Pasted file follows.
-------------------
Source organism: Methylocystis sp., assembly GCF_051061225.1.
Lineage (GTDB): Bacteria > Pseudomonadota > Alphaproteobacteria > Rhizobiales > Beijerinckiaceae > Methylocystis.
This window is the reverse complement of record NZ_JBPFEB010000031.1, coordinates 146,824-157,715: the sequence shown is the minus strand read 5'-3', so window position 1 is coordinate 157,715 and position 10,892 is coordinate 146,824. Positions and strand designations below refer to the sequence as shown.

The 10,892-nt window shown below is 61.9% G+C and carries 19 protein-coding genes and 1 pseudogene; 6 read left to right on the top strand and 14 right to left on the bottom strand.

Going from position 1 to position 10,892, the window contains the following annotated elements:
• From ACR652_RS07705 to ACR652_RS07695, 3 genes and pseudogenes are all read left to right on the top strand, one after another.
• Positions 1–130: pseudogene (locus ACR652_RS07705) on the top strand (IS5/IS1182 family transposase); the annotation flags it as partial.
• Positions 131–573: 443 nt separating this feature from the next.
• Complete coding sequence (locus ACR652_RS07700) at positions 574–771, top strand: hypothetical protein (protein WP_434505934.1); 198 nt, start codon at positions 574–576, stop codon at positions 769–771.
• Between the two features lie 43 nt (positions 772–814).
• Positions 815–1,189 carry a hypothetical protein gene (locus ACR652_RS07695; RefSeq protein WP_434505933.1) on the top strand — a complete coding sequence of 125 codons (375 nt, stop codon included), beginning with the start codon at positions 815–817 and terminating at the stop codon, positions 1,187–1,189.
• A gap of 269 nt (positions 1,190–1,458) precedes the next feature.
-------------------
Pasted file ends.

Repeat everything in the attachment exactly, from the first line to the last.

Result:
Source organism: Methylocystis sp., assembly GCF_051061225.1.
Lineage (GTDB): Bacteria > Pseudomonadota > Alphaproteobacteria > Rhizobiales > Beijerinckiaceae > Methylocystis.
This window is the reverse complement of record NZ_JBPFEB010000031.1, coordinates 146,824-157,715: the sequence shown is the minus strand read 5'-3', so window position 1 is coordinate 157,715 and position 10,892 is coordinate 146,824. Positions and strand designations below refer to the sequence as shown.

The 10,892-nt window shown below is 61.9% G+C and carries 19 protein-coding genes and 1 pseudogene; 6 read left to right on the top strand and 14 right to left on the bottom strand.

Going from position 1 to position 10,892, the window contains the following annotated elements:
• From ACR652_RS07705 to ACR652_RS07695, 3 genes and pseudogenes are all read left to right on the top strand, one after another.
• Positions 1–130: pseudogene (locus ACR652_RS07705) on the top strand (IS5/IS1182 family transposase); the annotation flags it as partial.
• Positions 131–573: 443 nt separating this feature from the next.
• Complete coding sequence (locus ACR652_RS07700) at positions 574–771, top strand: hypothetical protein (protein WP_434505934.1); 198 nt, start codon at positions 574–576, stop codon at positions 769–771.
• Between the two features lie 43 nt (positions 772–814).
• Positions 815–1,189 carry a hypothetical protein gene (locus ACR652_RS07695; RefSeq protein WP_434505933.1) on the top strand — a complete coding sequence of 125 codons (375 nt, stop codon included), beginning with the start codon at positions 815–817 and terminating at the stop codon, positions 1,187–1,189.
• A gap of 269 nt (positions 1,190–1,458) precedes the next feature.